loading  Checking for direct PDF access through Ovid



Aplastic anemia (AA) is characterized by pancytopenia and bone marrow (BM) hypoplasia. In most cases, AA is an immune-mediated disease, with active destruction of hematopoietic stem and progenitor cells by T lymphocytes. Bone marrow mesenchymal stem cells (BMSCs) can support hematopoietic cells and have immunomodulatory effects.


To observe the homing of BMSCs transferred into mouse model of bone marrow failure.


BALB/C mice were randomly divided into normal control group, AA group and bone marrow mesenchymal stem cell transplantation group. On day 6, chloromethyl-benzamidodialkylcarbocyanine (CM-Dil)-labeled BALB/c mouse bone marrow mesenchymal stem cells were transplanted into mouse model of bone marrow failure via tail vein. The dynamic distribution of CM-Dil-labeled cells in different tissues was observed by flow cytometry and fluorescence microscope. On day 14 after bone marrow failure induction, the average survival time, peripheral blood hemogram and the morphological features of bone marrow of mice in each group were determined.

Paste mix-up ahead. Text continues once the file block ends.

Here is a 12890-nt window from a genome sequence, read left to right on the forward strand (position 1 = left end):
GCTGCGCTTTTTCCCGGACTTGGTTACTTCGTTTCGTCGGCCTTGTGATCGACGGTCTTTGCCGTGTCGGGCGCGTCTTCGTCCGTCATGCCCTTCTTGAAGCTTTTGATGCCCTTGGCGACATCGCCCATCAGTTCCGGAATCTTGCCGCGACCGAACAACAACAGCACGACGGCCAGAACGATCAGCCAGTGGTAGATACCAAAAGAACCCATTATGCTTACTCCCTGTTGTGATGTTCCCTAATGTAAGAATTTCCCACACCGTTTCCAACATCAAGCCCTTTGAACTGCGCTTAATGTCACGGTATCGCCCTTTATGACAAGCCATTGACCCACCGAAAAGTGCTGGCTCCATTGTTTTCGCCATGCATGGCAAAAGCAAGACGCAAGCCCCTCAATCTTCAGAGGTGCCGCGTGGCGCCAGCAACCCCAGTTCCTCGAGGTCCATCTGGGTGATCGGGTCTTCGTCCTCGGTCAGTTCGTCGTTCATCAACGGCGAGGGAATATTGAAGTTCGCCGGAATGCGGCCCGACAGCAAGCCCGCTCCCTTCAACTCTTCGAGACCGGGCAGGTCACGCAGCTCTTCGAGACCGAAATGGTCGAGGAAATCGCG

At 24 hours after BMSC transplantation via tail vein, CM-Dil-labeled positive cells were observed in recipients' bone marrow, and the CM-Dil-labeled positive cells increased at 72 hours (P < 0.05). The white blood cells, hemoglobin, platelets and bone marrow mononuclear cells of the dying or executed mice in the transplantation group were significantly higher than those in the aplastic anemia group (P < 0.01). The average survival time of mice in aplastic anemia group was significantly shorter than that in the BMSC transplantation group (P < 0.05). These findings suggest that the transplanted BMSCs can home into the bone marrow of bone marrow failure model, promote the recovery of hematopoietic function, alleviate the degree of bone marrow failure, and significantly prolong survival time.

Related Topics

    loading  Loading Related Articles